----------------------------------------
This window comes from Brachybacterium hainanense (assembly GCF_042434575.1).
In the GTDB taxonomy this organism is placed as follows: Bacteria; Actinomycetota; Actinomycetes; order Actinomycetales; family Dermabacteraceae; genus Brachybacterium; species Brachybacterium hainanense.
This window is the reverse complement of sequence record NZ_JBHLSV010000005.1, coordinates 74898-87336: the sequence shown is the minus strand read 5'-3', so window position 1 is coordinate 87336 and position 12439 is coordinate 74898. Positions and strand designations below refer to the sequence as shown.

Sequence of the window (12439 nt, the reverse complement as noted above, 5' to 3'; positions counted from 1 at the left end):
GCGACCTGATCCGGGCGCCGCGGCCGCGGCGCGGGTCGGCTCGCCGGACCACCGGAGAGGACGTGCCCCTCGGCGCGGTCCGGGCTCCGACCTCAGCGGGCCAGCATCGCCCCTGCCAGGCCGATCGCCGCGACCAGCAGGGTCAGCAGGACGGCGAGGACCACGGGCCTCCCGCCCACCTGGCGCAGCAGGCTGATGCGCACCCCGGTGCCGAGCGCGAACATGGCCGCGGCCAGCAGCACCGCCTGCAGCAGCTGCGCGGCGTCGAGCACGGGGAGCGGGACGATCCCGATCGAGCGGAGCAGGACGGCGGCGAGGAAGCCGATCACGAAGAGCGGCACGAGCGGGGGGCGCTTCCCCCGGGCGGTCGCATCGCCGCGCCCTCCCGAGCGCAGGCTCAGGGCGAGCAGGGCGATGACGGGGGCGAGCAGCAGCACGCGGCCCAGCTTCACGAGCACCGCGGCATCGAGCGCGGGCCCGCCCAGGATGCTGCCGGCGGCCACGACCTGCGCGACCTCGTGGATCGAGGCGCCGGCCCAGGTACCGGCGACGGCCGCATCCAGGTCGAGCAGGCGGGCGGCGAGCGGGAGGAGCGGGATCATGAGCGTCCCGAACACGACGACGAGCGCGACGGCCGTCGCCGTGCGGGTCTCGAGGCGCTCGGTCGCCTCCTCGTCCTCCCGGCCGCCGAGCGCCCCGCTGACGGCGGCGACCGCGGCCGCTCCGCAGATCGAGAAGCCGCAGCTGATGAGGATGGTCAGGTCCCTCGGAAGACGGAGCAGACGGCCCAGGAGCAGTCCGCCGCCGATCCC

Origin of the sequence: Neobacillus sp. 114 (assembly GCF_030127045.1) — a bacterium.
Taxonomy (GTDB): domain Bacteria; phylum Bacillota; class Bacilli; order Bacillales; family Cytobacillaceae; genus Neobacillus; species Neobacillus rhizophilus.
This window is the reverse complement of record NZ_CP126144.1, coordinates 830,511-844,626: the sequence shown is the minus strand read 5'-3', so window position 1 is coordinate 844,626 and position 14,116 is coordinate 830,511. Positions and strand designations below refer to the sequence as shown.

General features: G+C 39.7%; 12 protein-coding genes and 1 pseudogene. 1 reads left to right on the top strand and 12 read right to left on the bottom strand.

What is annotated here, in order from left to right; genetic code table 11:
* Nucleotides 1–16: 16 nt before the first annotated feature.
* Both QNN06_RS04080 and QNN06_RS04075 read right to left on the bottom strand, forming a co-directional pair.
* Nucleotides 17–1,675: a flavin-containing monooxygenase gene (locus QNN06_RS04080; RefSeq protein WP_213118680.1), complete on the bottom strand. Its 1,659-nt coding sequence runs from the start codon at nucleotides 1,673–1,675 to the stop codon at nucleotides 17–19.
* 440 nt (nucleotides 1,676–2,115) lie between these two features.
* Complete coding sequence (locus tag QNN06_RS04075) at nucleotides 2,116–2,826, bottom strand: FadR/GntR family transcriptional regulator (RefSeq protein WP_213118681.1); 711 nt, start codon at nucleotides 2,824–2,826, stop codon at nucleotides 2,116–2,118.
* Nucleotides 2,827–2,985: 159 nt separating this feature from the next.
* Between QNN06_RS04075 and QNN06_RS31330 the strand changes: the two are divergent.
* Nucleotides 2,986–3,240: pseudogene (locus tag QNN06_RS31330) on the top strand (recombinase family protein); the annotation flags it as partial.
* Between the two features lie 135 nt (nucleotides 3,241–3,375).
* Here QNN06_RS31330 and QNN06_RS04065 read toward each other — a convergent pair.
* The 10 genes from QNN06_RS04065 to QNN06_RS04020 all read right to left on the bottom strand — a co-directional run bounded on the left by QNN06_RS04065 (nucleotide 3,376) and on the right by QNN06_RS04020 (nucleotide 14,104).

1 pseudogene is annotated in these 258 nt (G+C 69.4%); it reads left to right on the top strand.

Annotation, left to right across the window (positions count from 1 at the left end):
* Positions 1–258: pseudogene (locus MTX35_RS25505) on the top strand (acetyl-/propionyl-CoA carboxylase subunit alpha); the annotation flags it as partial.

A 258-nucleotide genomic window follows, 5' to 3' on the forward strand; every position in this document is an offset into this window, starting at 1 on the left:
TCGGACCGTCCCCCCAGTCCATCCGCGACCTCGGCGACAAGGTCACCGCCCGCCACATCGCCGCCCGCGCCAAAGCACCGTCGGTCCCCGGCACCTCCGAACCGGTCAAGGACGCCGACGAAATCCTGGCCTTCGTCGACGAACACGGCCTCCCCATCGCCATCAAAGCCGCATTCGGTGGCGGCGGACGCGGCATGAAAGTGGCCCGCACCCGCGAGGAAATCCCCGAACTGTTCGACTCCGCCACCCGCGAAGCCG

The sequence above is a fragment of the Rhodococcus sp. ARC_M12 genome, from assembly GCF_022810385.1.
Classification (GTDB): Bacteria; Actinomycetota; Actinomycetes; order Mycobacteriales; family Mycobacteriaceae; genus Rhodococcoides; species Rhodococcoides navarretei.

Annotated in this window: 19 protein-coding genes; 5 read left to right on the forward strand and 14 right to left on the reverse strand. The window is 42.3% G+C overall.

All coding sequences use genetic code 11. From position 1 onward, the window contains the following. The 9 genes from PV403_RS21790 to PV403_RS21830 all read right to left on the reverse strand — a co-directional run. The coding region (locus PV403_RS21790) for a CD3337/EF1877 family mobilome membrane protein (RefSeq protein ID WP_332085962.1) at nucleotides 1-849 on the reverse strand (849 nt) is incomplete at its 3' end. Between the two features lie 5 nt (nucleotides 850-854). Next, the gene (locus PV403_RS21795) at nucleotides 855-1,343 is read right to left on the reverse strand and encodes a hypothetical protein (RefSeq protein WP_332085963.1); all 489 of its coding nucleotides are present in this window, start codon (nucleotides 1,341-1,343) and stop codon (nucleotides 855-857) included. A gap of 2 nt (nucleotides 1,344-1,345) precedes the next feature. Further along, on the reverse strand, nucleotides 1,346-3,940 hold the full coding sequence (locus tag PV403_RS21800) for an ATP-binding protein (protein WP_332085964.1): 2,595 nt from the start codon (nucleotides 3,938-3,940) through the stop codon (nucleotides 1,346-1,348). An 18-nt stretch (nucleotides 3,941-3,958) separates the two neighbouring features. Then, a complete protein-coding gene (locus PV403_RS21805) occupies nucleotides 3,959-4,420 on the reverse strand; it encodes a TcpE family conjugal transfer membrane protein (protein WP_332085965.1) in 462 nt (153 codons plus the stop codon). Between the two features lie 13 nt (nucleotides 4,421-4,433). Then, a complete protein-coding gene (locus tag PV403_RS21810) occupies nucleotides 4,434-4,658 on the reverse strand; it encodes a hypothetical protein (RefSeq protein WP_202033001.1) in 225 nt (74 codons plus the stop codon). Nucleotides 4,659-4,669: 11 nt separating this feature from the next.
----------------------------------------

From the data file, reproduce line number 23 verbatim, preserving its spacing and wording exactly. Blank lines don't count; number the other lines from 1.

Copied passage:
Annotation, left to right across the window (positions count from 1 at the left end):